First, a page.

During World War II, Peng served as deputy commander-in-chief of the Communist forces and coordinated the Hundred Regiments Campaign. Peng went on to serve with distinction behind Japanese lines in North China. After the Japanese surrender, during the late stages of the Chinese Civil War he led the Chinese 1st Field Army in its conquest of Shaanxi, Gansu, Ningxia, and Qinghai provinces.

On October 8, 1950, he was made the supreme commander of the People's Volunteer Army during the Korean War and served in that position until the Korean Armistice Agreement in 1953. During that same time, Peng also serving as the Defense Minister and as a member of the Politburo of the Communist Party of China. He was made a marshal of the People's Liberation Army in 1955 after the war's end. However, his treatment of returning Chinese POW's from the Korean war was heavily criticized later.

Based on People's Volunteer Army sources, not made public until the late 1990s, the Chinese armies in Korea from October 1950 to June 1951, partook in five major offensives, inflicted 230,000 combined South Korean/UN/USA casualties, including 36,835 POWs, and captured 187 tanks, 4,954 trucks, five armored cars, 10 aircraft, 3,133 artillery pieces, 45,000 rifles and machine guns while suffering a combined total of 528,000 casualties.[2] Strategic mistakes that led to heavy losses in the Chinese divisions in Korea as well as the American destruction of one Chinese division (the 180th Division) that resulted in the loss of over 5,000 men in 1951 also led to disfavor in the party. He was to have many clashes with Marshal Lin Biao over military policy, and won most of them.

Fall from power

After touring his native Hunan Province in 1959 and realising the extent of the problems that the Great Leap Forward had created, he tried to tell Chairman Mao at the Lushan Conference that it was a dramatic mistake. Neither Mao nor Peng wanted a split but once Mao initiated the break with Peng, the whole Politburo and the Central Committee were bound to support Mao. They all quarreled with Peng, with Lin Biao leading the attacks.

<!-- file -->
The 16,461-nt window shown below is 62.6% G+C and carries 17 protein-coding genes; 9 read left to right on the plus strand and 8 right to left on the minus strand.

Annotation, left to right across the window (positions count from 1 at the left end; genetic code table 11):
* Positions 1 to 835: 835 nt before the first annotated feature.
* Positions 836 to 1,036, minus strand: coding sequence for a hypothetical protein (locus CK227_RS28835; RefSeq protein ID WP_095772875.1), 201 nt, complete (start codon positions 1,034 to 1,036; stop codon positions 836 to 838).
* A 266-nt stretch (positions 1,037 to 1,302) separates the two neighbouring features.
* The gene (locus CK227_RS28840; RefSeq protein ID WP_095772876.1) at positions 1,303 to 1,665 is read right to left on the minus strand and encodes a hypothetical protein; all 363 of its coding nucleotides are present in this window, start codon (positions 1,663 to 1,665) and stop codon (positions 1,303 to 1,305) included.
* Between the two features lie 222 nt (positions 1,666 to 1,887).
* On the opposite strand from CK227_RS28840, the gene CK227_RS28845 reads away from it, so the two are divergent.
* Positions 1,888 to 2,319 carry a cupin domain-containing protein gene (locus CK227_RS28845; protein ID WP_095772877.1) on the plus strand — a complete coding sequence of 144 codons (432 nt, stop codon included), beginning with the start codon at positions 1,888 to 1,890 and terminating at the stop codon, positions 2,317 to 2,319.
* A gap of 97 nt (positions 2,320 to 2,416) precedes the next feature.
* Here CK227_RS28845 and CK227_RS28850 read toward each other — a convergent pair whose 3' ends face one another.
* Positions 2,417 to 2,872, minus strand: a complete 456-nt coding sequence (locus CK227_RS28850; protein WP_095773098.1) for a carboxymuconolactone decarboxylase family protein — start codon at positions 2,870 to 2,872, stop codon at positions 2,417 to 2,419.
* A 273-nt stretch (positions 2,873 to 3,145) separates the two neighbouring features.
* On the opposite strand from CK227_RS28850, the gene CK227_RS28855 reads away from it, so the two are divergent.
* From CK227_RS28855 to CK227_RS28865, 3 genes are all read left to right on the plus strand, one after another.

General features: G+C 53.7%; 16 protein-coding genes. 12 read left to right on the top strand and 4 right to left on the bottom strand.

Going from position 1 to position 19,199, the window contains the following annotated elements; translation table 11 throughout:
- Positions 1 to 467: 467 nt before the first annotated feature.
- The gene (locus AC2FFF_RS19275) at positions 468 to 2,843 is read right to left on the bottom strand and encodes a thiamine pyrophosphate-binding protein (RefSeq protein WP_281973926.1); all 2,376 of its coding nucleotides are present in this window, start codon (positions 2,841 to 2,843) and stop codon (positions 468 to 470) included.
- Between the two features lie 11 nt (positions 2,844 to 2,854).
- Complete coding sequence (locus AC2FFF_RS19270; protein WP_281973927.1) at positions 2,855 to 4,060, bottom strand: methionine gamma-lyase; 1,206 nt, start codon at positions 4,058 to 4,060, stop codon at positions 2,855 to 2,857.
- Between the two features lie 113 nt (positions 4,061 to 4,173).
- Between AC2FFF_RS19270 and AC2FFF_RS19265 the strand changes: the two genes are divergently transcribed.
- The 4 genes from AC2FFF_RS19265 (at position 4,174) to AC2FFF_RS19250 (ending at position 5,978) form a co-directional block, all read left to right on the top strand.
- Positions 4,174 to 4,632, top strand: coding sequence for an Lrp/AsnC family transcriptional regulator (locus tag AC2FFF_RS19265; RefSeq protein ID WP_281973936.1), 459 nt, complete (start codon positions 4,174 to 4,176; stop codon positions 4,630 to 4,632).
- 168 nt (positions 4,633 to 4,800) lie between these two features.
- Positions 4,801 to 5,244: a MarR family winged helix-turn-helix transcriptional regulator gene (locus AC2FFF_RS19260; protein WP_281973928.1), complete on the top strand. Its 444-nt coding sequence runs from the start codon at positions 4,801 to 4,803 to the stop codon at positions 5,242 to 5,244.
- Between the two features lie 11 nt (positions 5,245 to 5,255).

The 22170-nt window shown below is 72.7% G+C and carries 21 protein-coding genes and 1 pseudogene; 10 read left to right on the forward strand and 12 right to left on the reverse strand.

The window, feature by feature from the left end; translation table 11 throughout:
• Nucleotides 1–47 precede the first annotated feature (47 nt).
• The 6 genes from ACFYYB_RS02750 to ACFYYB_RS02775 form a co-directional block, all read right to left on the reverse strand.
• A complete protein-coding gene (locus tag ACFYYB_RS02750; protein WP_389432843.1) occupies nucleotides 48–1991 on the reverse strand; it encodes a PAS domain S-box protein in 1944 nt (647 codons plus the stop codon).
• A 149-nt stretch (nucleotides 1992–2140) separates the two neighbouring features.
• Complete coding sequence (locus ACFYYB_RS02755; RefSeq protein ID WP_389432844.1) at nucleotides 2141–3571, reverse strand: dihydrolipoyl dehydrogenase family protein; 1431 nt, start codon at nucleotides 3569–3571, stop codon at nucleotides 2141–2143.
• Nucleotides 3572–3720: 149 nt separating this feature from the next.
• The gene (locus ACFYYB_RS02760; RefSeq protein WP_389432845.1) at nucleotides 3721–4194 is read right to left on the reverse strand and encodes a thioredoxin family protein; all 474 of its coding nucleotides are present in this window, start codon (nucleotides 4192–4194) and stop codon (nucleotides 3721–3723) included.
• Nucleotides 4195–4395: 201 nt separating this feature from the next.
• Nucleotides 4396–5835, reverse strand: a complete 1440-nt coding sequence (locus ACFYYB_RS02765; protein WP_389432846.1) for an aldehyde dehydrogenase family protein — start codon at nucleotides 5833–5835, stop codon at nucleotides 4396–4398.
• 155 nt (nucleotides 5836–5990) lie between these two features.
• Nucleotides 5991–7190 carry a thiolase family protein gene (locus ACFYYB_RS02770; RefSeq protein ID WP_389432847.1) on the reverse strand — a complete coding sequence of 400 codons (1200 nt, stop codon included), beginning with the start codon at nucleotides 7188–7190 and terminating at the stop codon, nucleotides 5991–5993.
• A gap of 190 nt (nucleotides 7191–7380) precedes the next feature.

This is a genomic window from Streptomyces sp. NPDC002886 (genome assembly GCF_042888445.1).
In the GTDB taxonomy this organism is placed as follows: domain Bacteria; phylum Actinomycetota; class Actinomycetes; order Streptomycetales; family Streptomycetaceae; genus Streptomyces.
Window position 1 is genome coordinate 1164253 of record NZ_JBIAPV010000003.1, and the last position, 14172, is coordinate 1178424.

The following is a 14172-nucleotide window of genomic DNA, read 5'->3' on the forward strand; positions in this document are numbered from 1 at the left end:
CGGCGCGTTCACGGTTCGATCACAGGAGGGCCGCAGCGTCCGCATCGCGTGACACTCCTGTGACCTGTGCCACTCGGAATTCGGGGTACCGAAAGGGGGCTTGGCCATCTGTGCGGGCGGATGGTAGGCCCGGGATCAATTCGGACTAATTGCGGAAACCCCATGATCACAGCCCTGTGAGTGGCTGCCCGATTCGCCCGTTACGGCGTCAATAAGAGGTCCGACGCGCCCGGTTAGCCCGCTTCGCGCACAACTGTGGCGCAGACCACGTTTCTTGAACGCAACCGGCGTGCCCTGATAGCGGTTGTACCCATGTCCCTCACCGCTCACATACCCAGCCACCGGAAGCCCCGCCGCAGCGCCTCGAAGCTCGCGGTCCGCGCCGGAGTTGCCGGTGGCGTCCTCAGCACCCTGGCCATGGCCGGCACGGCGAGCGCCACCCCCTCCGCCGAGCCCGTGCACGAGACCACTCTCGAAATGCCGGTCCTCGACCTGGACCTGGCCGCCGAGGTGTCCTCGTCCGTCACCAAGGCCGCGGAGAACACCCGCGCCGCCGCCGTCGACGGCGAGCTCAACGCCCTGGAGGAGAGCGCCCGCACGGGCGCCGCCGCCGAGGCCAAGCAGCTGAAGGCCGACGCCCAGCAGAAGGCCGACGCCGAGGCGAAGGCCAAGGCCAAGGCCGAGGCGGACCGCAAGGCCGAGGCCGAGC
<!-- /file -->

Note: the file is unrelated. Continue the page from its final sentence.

He was disgraced in 1959, in part because of his criticisms of Mao Zedong's Great Leap Forward that went beyond what Mao considered legitimate. Mao accepted that there had been mistakes, including the 'backyard furnaces', but still saw the process as generally positive. Mao had even suggested that Peng write a criticism - whether this was a trap or whether Peng went too far is moot. Definitely, Mao started treating him as an enemy. As a consequence, he was removed from all posts and placed under constant supervision and house arrest in Chengdu, Sichuan; Lin Biao took over the post of Minister of Defense. Peng was eventually exiled, and shunned for the next 16 years of house arrest.

There were other major issues in the 1959 dispute. Peng had made the army more professional and less political, changes reversed when Lin Biao replaced him. He had also shown signs of not liking the break with Moscow. He may also have been blamed for the unsuccessful confrontation over Taiwan the previous year (which had been ordered by Mao Zedong in order to garnish financial and technological aide from the USSR by forcing the US to make a threat to defend Taiwan even with nuclear arms):

"On Sept. 17 [1959] Peking announced that Marshal Lin Piao [Lin Biao] had succeeded Marshal Peng Teh-huai as defence minister…
Marshal Lin Biao was commander-in-chief of the People’s Liberation Army which conquered the whole of mainland China in 1948-49, but owing to a breakdown of health he was inactive for many years. His return to health and to official activity was indicated when, in 1958, he was appointed a member of the Politburo. Marshal Peng, whose fame was not enhanced by the failure of the Quemoy operation in 1958, remained a deputy prime minister." (Britannica Book of the year 1960).

Persecution, death, and exoneration

In the early 1960s, he was put in charge of establishing the "Third Front", a planned strategic base in China's south-west that would have been a fall-back position if China were invaded. But he was arrested in 1966 during the Cultural Revolution and put in the hands of violent Red Guard torturers, beaten 130 times [3] until his internal organs were crushed and his back splintered.[4] During interrogations he shouted denials to the Red Guards who beat him, and it is reputed that he pounded the table so hard the cell walls shook. Red Guards took him several times to "Peng Dehuai struggle rallies", where he was publicly beaten. He died of cancer on November 29, 1974, still loyal to his own version of communist ideals, which diverged radically from those of Mao.

The Third Plenary Session of the Eleventh Central Committee of the Communist Party of China, held in 1978, reexamined Marshal Peng's case and reversed the judgment that had been imposed on him. It exonerated him of all charges and reaffirmed his contributions to the Chinese Revolution.

Internet video

See also

Notes

Further reading

Political offices
Preceded by
None
Minister of National Defense
1954–1959
Succeeded by
Lin Biao